And I am finally starting to feel settled. (sigh of relief!)

So, I admit, maintaining my constant running schedule was definitely thrown off track. And I have been running less than I wanted, but I’m still getting out at least twice a week, and I ran five miles last weekend with no issue! That, I believe, is still progress. My massage therapist told me for the first time that my back is starting to feel better – from her perspective. I was already starting to feel improvement myself, but to have her confirmation puts a little skip in my step.

Sunday I ran around 2pm, after the sun was up and heating the air. It’s been quite a while since I did an afternoon run, and the heat, while a relatively mild 77 degrees, made me feel sluggish and running was a challenge. The fact is that I chose a route that was 2.66 miles in total, fairly modest in length, but the first 1.5 were a long, slow uphill (gaining about 275 feet), making the heat no easier to take. Fortunately, and to my relief, the last mile was a swift kick downhill to home, and very satisfying. Also knowing I averaged 10 minute miles going up that hill gave me grinning rights.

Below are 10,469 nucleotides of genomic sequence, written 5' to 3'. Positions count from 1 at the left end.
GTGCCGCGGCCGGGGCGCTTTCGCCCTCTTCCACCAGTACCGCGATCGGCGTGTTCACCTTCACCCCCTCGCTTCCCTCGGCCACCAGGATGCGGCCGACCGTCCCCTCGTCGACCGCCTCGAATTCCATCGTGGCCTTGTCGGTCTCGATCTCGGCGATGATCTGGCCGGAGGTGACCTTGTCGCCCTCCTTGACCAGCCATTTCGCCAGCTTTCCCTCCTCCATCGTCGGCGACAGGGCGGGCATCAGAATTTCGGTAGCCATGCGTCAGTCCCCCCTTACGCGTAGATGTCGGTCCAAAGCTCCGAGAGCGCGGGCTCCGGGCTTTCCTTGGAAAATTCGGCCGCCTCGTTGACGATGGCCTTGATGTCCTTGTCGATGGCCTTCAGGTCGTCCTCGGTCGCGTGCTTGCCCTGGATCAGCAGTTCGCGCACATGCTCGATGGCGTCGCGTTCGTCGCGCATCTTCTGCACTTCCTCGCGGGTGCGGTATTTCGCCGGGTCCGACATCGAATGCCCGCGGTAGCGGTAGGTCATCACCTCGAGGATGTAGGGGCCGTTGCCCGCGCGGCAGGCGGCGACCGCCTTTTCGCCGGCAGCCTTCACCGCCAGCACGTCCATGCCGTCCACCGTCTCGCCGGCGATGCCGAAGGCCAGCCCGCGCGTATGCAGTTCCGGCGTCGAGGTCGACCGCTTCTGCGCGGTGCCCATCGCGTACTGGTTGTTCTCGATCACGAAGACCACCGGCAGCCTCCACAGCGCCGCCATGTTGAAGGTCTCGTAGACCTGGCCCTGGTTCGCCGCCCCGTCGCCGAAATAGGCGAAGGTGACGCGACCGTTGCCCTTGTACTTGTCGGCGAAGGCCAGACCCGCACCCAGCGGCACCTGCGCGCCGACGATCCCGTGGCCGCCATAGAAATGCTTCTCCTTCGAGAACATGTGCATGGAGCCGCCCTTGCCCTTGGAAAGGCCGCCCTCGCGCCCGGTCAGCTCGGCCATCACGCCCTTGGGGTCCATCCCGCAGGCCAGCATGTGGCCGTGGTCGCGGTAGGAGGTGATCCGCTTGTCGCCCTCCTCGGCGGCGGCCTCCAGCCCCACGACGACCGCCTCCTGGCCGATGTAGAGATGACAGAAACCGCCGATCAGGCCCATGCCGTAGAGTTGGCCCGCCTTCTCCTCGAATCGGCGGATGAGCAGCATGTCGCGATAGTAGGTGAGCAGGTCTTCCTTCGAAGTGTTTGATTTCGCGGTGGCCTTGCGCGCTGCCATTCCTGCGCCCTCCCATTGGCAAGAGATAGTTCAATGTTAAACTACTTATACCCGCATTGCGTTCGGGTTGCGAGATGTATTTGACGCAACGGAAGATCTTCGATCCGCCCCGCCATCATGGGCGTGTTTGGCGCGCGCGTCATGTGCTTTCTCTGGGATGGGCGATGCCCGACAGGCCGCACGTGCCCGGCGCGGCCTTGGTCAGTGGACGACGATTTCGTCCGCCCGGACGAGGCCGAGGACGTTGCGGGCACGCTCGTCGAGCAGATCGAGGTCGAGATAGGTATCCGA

This run was markedly different than in all my previous years of running. I chose to do what my body could do, and ignore my mind for the first time ever. Running up that hill, my brain kept telling me to stop and walk; “the heat!” it said. But I’d listen to my body and know my breathing was even and only slightly labored, I didn’t feel faint, my feet were still moving, heck, I was even smiling! So, I didn’t walk. I picked up my pace because my body could do it. It was a marvelous exploration of my self and my ability.

I’d like to leave you with a quote I received moments ago from Runnersworld.com’s “Daily Kick In the Butt” email, which is quite timely and very appropriate:

“I’m glad to be here right now, poking at my threshold. I need to do this. I need the hurt, the understanding, the work and the metaphor. I want to get more comfortable being uncomfortable. I want to get more confident being uncertain. I don’t want to shrink back just because something isn’t easy. I want to push back, and make more room in the area between I can’t and I can. Maybe that spot is called I will.”
-Kristin Armstrong, Mile Marker’s blog, Runner’sWorld.com

Will you push back? Let go and say, “I will”?
There is freedom in exploring the things that make us uncomfortable, learning our limitations, and when to push through what our mind tells us is where it needs to stop. I look forward to this continued growth and exploration!